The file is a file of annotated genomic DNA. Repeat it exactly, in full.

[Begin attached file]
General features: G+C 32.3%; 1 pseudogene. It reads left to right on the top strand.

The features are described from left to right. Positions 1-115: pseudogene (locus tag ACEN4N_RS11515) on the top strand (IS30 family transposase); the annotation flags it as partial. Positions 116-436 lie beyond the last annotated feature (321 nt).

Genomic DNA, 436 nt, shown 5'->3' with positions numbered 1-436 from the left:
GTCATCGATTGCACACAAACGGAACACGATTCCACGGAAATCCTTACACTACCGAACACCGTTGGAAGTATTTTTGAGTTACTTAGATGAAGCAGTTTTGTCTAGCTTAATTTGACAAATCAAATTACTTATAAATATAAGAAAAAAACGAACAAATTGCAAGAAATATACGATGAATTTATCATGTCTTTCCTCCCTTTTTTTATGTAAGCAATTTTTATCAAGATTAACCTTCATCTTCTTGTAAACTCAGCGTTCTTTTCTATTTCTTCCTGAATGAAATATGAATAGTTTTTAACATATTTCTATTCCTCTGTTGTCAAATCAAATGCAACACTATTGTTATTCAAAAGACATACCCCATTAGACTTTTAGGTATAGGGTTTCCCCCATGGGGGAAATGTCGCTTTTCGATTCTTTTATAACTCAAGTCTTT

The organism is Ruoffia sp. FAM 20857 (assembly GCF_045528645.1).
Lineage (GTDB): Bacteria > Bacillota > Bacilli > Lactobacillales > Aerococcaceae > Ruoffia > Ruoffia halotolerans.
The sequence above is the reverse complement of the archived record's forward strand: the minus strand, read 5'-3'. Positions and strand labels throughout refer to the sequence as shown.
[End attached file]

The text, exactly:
General features: G+C 32.3%; 1 pseudogene. It reads left to right on the top strand.

The features are described from left to right. Positions 1-115: pseudogene (locus tag ACEN4N_RS11515) on the top strand (IS30 family transposase); the annotation flags it as partial. Positions 116-436 lie beyond the last annotated feature (321 nt).

Genomic DNA, 436 nt, shown 5'->3' with positions numbered 1-436 from the left:
GTCATCGATTGCACACAAACGGAACACGATTCCACGGAAATCCTTACACTACCGAACACCGTTGGAAGTATTTTTGAGTTACTTAGATGAAGCAGTTTTGTCTAGCTTAATTTGACAAATCAAATTACTTATAAATATAAGAAAAAAACGAACAAATTGCAAGAAATATACGATGAATTTATCATGTCTTTCCTCCCTTTTTTTATGTAAGCAATTTTTATCAAGATTAACCTTCATCTTCTTGTAAACTCAGCGTTCTTTTCTATTTCTTCCTGAATGAAATATGAATAGTTTTTAACATATTTCTATTCCTCTGTTGTCAAATCAAATGCAACACTATTGTTATTCAAAAGACATACCCCATTAGACTTTTAGGTATAGGGTTTCCCCCATGGGGGAAATGTCGCTTTTCGATTCTTTTATAACTCAAGTCTTT

The organism is Ruoffia sp. FAM 20857 (assembly GCF_045528645.1).
Lineage (GTDB): Bacteria > Bacillota > Bacilli > Lactobacillales > Aerococcaceae > Ruoffia > Ruoffia halotolerans.
The sequence above is the reverse complement of the archived record's forward strand: the minus strand, read 5'-3'. Positions and strand labels throughout refer to the sequence as shown.